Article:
Memorial Day weekend is upon us, but for the most part this week’s best singles aren’t the ideal soundtrack for your cookout. (Speaking of which: We’re still waiting for those BBQ bangers you promised, Kanye.) The songs that struck us this week are mostly serious and/or introspective, and even the loud ones are a better fit for climactic movie scenes than jovial backyard get-togethers. Still, what’s great is great, and these songs most certainly are.
Hudson Mohawke has made it clear that he wants to be more than the a man behind the curtain in Kanye West’s camp, more than one-half of TNGHT’s comic-book maximalism, more than another British electronic producer with a hit or two. Mohawke wants to be an artist, someone who creates lovely, lasting work that forces the listener to grapple with life’s deepest secrets and greatest moments. That’s the kind of age-old euphoria “Ryderz” delivered, an iconic, soulful joy dizzied by his Midas touch production. “Indian Steps” is the other side of the coin, a fragile coo of a song that tip-toes through an intimate moment. Antony absolutely devastates on this track, thoughtfully repeating the line “You wanted me/ You wanted me,” examining the significance of desire, then spilling wordlessly into the crushing loss of its absence. This is a song about moving quietly through a room while watching the person you love sleep, but it’s also about the way we move when that room is empty. “Indian Steps” is HudMo treading lightly, a featherweight curveball of gorgeous, grieving pop. –Caitlin
“Never knew I was a dancer till Delilah showed me how,” Florence Welch wails up at the moon, using the name of an Old Testament temptress for who knows what purpose. Welch claims that “Delilah” is about the exquisite agony of waiting for someone to call you, the creeping feeling that this person has fucked around and betrayed you somehow. That’s a small feeling most of the time, but Florence Welch does not do small. So instead, we get a rousing screaming-down-Babylon orchestral banger, one stuffed with stentorian backup singers and hammered piano chords and stomping Broadway drums, Welch soaring up and over all of it with angelic vengeance: “Strung up! Strung out! For your love! Hanging! Hung up! It’s so rough!” It’s blown-out and overstated and unreasonably huge, and that’s the way Florence + The Machine works best. –Tom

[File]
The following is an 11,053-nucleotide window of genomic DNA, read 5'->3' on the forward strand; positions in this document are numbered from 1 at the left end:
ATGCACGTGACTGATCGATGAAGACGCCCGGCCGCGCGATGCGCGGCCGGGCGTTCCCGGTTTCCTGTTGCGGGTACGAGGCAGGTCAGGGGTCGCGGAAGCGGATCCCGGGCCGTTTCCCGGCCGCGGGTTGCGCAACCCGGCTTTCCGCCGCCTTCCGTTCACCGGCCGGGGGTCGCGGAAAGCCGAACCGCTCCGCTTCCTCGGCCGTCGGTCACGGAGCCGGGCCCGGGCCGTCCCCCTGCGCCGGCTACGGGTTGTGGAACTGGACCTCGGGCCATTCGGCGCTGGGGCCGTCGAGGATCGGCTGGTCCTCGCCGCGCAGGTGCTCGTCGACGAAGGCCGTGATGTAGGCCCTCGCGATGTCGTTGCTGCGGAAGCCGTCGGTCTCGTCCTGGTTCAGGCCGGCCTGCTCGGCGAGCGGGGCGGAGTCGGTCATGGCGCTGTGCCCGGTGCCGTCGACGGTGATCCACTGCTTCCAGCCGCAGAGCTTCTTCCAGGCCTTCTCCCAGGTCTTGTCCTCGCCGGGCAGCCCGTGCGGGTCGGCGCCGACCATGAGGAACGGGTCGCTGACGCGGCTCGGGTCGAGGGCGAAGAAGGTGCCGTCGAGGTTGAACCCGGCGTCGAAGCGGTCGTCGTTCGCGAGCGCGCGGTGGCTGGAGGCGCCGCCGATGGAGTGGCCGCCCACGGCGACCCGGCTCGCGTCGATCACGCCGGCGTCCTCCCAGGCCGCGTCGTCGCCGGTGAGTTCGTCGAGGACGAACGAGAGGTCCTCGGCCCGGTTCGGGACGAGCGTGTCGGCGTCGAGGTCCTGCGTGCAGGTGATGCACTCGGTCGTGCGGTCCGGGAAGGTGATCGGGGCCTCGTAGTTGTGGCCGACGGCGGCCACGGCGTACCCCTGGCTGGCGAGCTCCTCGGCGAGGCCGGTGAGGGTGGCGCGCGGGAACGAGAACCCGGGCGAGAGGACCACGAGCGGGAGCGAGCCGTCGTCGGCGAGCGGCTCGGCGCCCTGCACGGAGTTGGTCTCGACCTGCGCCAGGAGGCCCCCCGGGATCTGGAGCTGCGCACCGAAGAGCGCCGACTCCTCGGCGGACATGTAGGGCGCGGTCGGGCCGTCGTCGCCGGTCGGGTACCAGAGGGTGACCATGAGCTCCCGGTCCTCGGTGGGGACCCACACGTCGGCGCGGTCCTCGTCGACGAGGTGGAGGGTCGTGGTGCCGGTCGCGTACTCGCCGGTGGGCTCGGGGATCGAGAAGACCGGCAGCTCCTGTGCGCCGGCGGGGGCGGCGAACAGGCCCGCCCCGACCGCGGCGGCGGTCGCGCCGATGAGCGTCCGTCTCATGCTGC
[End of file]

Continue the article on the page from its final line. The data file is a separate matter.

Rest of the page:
Nap Eyes frontman Nigel Chapman cites 11th-century Persian jack-of-all-trades Omar Khayyám as an inspiration. Khayyám was someone who was equally concerned with the arts and the sciences — a mathematician, astronomer, philosopher, poet — and was able to see the overlapping beauty in the two of them. It’s that kind of precocious foundation on which Nap Eyes is built. Chapman spends his days as a biochemist, but his words and ideas have the studied cadence of an English major. For the most part, his lyrics are concerned with big concepts. On “Dark Creedence,” that preoccupation takes the form of “dark shadows” and “heavy iron shawls,” with references to “old NASA” and “astrophysical planes” thrown in to bolster his schooling. The flowery lyrics are accompanied by persistent drumming and a few simple chords to support the Halifax native’s dour voice, but the instrumentation mainly just serves as drapery for his musings. It’s all well and good, but that intellectual facade breaks down with the last line, betraying Chapman’s more human side: “Just get my drinking under control, and I will live again.” The song reveals itself to be much more intimate than its posturing would seem at first and, on repeated listens, the personal begins to stick out like knives. –James
Rocky will tell you that the initials in his new song stand for “Love x $ex x Dreams,” and the lyrics are less about drugs and more about the sensation of losing yourself in someone else, someone new. But the music tells a different story. “L$D” is a digital psych-blues power-ballad, Rocky singing in falsetto over twinkling guitars and womblike bass-throbs. He doesn’t rap a single word on the song. (The rap interlude in the video comes from “Excuse Me,” another song on his new album and one that’s prettily adrift in its own way.) Rocky gave Lil B the video to share, and it has the same starry-eyed in-love-with-the-world vibe that Lil B brings to everything, but executed with a serious budget and a cinematic ear for music. It’s absolutely a drug song, but a drug song can be a love song, too. Both, after all, are about leaving your body behind, about ascending toward something greater. And as with Mos Def’s “Umi Says,” “L$D” is an early indicator that the way forward for Rocky may be to leave rapping behind entirely, to give his voice over to feelings so big he’s not sure how to voice them. –Tom
Poison Season approaching, fuck whatever y’all been hearing. Dan Bejar’s richly luxuriant easy listening phase is officially Kaputt, replaced by the sound of David Bowie highjacking Springsteen’s motorcycle, stealing Wendy’s heart, and speeding away from a city in flames. With its ebullient spirit and incessant driving rhythm, “Dream Lover” could almost pass for one of Bejar’s New Pornographers songs if not for a relentless horn onslaught that recasts Radiohead’s paranoid opus “The National Anthem” as inspirational art-house cinema. It’s the most bombast I’ve ever heard in a Bejar track, tempered only by the eternally casual microphone presence that suggests he’s always three snifters deep. And as long as we’re honoring all the ways Bejar repurposed the classics here, might as well engrave “Oh shit, here comes the sun” on Mr. Destroyer’s marble bust and get it behind glass at the Smithsonian immediately. –Chris